Those familiar with the results, who requested anonymity to discuss private polling, were stunned: It’s the first time anyone can recall the usually generous Seattle voters being overwhelmingly skeptical of additional taxation.
Moreover, this is a shift from just 18 months prior, when voters responded more positively to the idea of increasing spending on homelessness, according to a separate poll conducted in late 2016 and published here for the first time. Crosscut was looking into the unpublished 2016 results when it learned of the new poll.
The recent polling was conducted by the firm FM3 Research between March 24 and March 30, two months before the Seattle City Council passed a highly contentious employee tax on large businesses to fund housing and homelessness services. However, the debate over the tax had been ongoing since last fall.
The survey targeted likely 2019 voters, who were reached by cell phone and landline. The margin of error is plus or minus 4 percent. In general, likely voters in off-year elections can be somewhat more conservative than those in presidential election years.
The polling was funded in part by both the Seattle Metropolitan Chamber of Commerce and its political advocacy arm, the Civic Alliance for a Sound Economy (CASE). Other businesses were also involved in its funding, but Crosscut's sources declined to disclose them.
When asked how serious of a problem homelessness is, 88 percent of respondents answered “extremely” or “very” serious, with only 1 percent answering “not too serious.” Similarly, 81 percent said the number of homeless encampments pose an “extremely” or “very” serious problem. This level of concern dwarfed any other issue in Seattle, including traffic, according to one person close to the polling.
The results do not look great for the Seattle City Council, with strong dissatisfaction on how the elected officials have dealt with homelessness, taxes and housing:
- 80 percent were very or somewhat dissatisfied with how the council has addressed the rising cost of housing.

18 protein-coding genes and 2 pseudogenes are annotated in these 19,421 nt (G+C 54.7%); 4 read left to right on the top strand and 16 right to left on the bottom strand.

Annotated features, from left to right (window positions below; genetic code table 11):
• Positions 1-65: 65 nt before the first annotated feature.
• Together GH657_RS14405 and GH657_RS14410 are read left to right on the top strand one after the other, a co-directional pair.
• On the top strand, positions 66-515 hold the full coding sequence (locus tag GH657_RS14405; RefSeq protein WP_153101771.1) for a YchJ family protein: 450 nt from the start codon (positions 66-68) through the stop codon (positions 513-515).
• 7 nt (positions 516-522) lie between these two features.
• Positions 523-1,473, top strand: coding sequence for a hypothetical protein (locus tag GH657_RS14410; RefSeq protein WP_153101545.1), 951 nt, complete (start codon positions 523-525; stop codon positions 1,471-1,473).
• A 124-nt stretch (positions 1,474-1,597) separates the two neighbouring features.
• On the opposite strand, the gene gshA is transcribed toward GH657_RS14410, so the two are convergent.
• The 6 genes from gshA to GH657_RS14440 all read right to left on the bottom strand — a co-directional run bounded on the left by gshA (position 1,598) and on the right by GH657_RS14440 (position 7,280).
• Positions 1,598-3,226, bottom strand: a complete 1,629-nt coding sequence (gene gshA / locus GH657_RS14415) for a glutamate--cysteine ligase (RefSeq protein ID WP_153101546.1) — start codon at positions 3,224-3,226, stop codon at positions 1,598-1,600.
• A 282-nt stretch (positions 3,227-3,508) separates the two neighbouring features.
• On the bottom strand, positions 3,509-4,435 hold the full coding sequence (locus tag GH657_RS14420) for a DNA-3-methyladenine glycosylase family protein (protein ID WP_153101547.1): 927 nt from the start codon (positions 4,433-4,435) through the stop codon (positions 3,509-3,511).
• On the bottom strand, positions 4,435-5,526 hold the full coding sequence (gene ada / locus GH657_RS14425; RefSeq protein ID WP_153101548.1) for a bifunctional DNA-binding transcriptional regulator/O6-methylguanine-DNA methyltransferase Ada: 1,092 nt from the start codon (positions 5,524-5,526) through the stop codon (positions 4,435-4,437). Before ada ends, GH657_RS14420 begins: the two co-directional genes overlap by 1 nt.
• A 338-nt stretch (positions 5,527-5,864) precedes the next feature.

- 61 percent were dissatisfied with progress on income inequality.
- 55 percent were unhappy with what they perceived as high taxes.
- 83 percent were dissatisfied with how the Council has addressed homelessness, with a majority, 51 percent, responding “very dissatisfied.”
With that dissatisfaction may come consequences. A slim 29 percent believed city government needs more taxes to address homelessness, while 63 percent believe it already has enough and can solve the problem with more effective spending.
Driving that split is the belief that, with recent increases in spending for homelessness, the problem has not improved: 65 percent said that, as local taxes have gone up, city government has not shown progress in reducing homelessness.
That perception, however, can be generalized to other areas of city government: 56 percent similarly believe that housing, transportation and city services have not improved with increased taxes.
Members of the City Council were not immediately available for an interview. A spokesperson for the Chamber said she had no comment.
When compared to a poll conducted by EMC Research in September 2016 — prepared to inform former Mayor Ed Murray’s policies on encampments, according to a different person familiar with the survey done then — the drop-off in support for more spending in the intervening year and a half is notable. It looked at 600 likely voters in the 2017 election, another of the off-year ballots where older and more established voters tend to have a strong role.